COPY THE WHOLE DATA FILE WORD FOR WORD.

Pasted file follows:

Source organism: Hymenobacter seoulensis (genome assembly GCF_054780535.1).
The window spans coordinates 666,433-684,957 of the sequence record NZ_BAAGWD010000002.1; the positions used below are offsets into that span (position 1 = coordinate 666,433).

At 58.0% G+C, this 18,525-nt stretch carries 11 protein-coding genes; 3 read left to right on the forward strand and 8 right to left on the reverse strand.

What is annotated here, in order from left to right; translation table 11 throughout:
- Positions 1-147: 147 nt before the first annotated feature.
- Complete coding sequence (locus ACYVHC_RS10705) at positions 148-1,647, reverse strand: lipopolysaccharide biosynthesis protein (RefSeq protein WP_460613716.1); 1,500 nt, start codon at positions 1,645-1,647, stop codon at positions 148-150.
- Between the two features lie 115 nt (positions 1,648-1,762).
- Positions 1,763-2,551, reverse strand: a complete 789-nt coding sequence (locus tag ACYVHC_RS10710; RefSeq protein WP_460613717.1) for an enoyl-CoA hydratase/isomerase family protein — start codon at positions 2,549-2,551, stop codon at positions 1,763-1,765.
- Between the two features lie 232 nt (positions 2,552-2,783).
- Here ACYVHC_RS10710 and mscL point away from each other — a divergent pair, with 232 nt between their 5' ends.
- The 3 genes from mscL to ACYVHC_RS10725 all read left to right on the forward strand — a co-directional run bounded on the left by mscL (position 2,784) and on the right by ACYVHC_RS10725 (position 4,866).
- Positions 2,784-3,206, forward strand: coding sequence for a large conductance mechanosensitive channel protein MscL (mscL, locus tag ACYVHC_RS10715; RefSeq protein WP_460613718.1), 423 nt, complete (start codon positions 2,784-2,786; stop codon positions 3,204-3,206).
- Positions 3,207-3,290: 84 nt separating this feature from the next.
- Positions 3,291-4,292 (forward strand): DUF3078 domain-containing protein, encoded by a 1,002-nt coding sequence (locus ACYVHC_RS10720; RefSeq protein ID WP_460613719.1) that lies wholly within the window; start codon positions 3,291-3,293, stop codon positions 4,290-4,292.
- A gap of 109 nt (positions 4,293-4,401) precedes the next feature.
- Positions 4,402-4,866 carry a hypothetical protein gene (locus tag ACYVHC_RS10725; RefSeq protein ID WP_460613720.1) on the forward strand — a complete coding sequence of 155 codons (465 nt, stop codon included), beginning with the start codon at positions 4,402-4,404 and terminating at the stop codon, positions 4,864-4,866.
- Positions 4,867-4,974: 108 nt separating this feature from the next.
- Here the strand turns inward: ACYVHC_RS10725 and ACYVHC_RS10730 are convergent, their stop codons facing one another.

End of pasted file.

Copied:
Source organism: Hymenobacter seoulensis (genome assembly GCF_054780535.1).
The window spans coordinates 666,433-684,957 of the sequence record NZ_BAAGWD010000002.1; the positions used below are offsets into that span (position 1 = coordinate 666,433).

At 58.0% G+C, this 18,525-nt stretch carries 11 protein-coding genes; 3 read left to right on the forward strand and 8 right to left on the reverse strand.

What is annotated here, in order from left to right; translation table 11 throughout:
- Positions 1-147: 147 nt before the first annotated feature.
- Complete coding sequence (locus ACYVHC_RS10705) at positions 148-1,647, reverse strand: lipopolysaccharide biosynthesis protein (RefSeq protein WP_460613716.1); 1,500 nt, start codon at positions 1,645-1,647, stop codon at positions 148-150.
- Between the two features lie 115 nt (positions 1,648-1,762).
- Positions 1,763-2,551, reverse strand: a complete 789-nt coding sequence (locus tag ACYVHC_RS10710; RefSeq protein WP_460613717.1) for an enoyl-CoA hydratase/isomerase family protein — start codon at positions 2,549-2,551, stop codon at positions 1,763-1,765.
- Between the two features lie 232 nt (positions 2,552-2,783).
- Here ACYVHC_RS10710 and mscL point away from each other — a divergent pair, with 232 nt between their 5' ends.
- The 3 genes from mscL to ACYVHC_RS10725 all read left to right on the forward strand — a co-directional run bounded on the left by mscL (position 2,784) and on the right by ACYVHC_RS10725 (position 4,866).
- Positions 2,784-3,206, forward strand: coding sequence for a large conductance mechanosensitive channel protein MscL (mscL, locus tag ACYVHC_RS10715; RefSeq protein WP_460613718.1), 423 nt, complete (start codon positions 2,784-2,786; stop codon positions 3,204-3,206).
- Positions 3,207-3,290: 84 nt separating this feature from the next.
- Positions 3,291-4,292 (forward strand): DUF3078 domain-containing protein, encoded by a 1,002-nt coding sequence (locus ACYVHC_RS10720; RefSeq protein ID WP_460613719.1) that lies wholly within the window; start codon positions 3,291-3,293, stop codon positions 4,290-4,292.
- A gap of 109 nt (positions 4,293-4,401) precedes the next feature.
- Positions 4,402-4,866 carry a hypothetical protein gene (locus tag ACYVHC_RS10725; RefSeq protein ID WP_460613720.1) on the forward strand — a complete coding sequence of 155 codons (465 nt, stop codon included), beginning with the start codon at positions 4,402-4,404 and terminating at the stop codon, positions 4,864-4,866.
- Positions 4,867-4,974: 108 nt separating this feature from the next.
- Here the strand turns inward: ACYVHC_RS10725 and ACYVHC_RS10730 are convergent, their stop codons facing one another.